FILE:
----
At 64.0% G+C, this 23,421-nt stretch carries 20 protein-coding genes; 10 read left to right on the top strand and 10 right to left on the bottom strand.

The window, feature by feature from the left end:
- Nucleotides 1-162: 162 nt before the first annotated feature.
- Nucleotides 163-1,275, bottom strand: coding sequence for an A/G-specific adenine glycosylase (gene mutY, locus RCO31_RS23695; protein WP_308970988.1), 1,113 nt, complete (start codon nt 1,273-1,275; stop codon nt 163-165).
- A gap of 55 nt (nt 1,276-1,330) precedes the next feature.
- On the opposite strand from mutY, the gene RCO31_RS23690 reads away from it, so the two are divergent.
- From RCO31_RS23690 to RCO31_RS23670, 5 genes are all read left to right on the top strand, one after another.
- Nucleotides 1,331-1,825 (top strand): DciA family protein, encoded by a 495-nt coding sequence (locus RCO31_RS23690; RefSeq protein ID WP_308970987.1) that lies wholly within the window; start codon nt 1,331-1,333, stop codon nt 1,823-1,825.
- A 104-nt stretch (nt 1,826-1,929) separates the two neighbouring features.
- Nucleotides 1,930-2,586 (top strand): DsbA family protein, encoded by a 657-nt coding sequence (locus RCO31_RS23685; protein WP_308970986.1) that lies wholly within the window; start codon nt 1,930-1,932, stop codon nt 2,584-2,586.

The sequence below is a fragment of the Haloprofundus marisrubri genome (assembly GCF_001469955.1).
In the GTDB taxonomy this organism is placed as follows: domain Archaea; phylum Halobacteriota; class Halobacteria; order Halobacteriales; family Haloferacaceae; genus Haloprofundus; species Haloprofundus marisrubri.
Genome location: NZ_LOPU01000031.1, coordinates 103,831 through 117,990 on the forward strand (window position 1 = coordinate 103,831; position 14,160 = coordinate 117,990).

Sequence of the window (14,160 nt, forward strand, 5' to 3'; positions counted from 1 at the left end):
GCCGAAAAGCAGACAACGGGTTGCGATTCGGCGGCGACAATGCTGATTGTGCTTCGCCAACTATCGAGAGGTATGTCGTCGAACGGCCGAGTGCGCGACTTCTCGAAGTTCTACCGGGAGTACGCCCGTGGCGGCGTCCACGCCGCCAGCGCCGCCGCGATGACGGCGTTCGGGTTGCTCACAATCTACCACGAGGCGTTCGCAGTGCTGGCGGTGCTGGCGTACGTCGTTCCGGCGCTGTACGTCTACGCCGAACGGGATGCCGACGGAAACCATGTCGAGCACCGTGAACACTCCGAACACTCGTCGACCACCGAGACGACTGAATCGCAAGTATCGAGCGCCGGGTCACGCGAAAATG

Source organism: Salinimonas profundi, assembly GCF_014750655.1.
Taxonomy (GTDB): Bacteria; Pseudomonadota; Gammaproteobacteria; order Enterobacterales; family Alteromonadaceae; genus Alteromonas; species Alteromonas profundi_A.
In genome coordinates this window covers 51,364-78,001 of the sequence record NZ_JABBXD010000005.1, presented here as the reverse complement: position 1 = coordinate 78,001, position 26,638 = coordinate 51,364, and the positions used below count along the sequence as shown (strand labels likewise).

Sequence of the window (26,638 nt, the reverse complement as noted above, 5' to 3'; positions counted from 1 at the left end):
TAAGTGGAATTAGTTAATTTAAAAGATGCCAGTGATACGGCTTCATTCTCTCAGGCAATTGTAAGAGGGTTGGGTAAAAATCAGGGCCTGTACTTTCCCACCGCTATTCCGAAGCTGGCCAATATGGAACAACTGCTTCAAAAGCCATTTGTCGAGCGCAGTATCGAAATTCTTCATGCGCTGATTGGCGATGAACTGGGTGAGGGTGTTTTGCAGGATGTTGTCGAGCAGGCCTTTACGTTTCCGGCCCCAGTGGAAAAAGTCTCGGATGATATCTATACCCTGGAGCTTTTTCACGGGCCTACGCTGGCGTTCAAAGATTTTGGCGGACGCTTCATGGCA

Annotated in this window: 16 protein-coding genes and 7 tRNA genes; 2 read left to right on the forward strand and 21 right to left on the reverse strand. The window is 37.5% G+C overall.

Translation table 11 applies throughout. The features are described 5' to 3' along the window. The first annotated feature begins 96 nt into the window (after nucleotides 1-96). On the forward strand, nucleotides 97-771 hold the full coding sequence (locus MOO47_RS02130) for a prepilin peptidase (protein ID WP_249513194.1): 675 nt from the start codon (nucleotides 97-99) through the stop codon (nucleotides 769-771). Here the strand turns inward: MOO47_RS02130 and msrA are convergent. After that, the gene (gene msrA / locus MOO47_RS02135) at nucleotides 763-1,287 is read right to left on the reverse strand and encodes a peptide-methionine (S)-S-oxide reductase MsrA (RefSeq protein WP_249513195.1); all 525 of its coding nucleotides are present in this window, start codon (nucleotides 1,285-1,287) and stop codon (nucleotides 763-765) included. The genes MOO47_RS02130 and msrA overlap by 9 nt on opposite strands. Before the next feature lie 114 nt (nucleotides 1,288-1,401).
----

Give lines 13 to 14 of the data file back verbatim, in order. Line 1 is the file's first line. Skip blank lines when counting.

Genome location: NZ_LOPU01000031.1, coordinates 103,831 through 117,990 on the forward strand (window position 1 = coordinate 103,831; position 14,160 = coordinate 117,990).

Sequence of the window (14,160 nt, forward strand, 5' to 3'; positions counted from 1 at the left end):